As a tool to promote student learning, each student must answer questions with a remote control. Results are shown right away. Adams and Howard write: "Since the educators are able to see the results instantly, it permits them to evaluate student understanding at that very moment and provides an opportunity to adjust the lesson accordingly to improve student comprehension" (54). It helps instructors know if students got it. ARS can be used and adapted to meet the needs of each student and each class.
Of particular value, this article offers twenty ideas for using ARS in the classroom. Here are just a few:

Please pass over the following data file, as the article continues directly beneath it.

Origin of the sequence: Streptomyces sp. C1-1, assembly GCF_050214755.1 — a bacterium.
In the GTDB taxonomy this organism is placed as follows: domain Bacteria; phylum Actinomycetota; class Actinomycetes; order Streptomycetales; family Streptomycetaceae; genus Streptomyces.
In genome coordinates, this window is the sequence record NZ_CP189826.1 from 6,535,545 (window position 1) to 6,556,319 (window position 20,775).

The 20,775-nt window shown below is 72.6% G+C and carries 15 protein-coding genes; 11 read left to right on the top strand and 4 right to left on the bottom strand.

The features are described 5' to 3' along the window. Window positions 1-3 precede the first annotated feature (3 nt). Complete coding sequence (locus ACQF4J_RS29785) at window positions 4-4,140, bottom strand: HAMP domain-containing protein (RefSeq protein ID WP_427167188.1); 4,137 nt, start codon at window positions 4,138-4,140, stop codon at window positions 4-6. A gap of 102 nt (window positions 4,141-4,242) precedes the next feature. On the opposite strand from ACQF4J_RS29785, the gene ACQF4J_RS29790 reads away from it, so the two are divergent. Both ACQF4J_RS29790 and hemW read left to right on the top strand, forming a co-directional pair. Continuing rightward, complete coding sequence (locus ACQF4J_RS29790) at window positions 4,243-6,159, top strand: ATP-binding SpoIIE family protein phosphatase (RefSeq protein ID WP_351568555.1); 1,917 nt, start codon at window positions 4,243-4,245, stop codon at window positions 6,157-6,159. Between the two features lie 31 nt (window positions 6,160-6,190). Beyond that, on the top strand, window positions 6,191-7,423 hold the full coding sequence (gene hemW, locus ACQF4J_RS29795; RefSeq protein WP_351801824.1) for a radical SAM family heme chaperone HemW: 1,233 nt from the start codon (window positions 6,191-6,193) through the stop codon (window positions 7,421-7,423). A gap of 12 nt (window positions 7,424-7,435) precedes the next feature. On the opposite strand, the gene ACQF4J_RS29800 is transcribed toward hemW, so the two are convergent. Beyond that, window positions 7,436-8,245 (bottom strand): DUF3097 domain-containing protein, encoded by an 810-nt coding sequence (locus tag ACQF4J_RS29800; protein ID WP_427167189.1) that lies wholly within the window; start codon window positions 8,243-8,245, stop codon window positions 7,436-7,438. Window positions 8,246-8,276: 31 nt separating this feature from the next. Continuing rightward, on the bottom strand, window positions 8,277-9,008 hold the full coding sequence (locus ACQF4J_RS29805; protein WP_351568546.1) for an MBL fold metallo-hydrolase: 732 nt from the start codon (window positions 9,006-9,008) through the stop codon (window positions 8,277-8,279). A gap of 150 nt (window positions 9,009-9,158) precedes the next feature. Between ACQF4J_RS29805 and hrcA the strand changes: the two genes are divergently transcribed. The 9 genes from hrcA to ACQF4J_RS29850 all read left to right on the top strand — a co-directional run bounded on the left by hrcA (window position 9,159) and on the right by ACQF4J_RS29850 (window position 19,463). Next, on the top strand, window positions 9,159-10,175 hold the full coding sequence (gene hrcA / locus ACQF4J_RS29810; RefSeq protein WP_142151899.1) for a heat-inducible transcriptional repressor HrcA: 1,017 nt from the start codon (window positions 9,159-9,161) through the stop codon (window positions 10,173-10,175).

- Comprehension Testing
- Drill and Practice
- Review Games
- Checking for understanding during a lecture
- Fact Finding or Pre- and Post-Tests (55)
Naturally, the ARS do not solve all problems and have a few drawbacks. Adams and Howard claim: "As with any other type of learning, if ARS is used too often, students tire of it" (56). In other words, students like the newness of the technology, but with time will become less interested in it. Still, they assert "that the advantages such as instant feedback and increased student engagement far outweigh the downsides" (56). The potential of these systems does seem fairly expansive.
|Qwizdom Clicker. See "Spotlight on Education: Sandwood's S.A.IN.T Academy Hosts First Annual Media Day." Duval County Public Schools.|
- Classroom Performance System
- Interwrite PRS
- H-ITT (Hyper-Interactive Teaching Technology)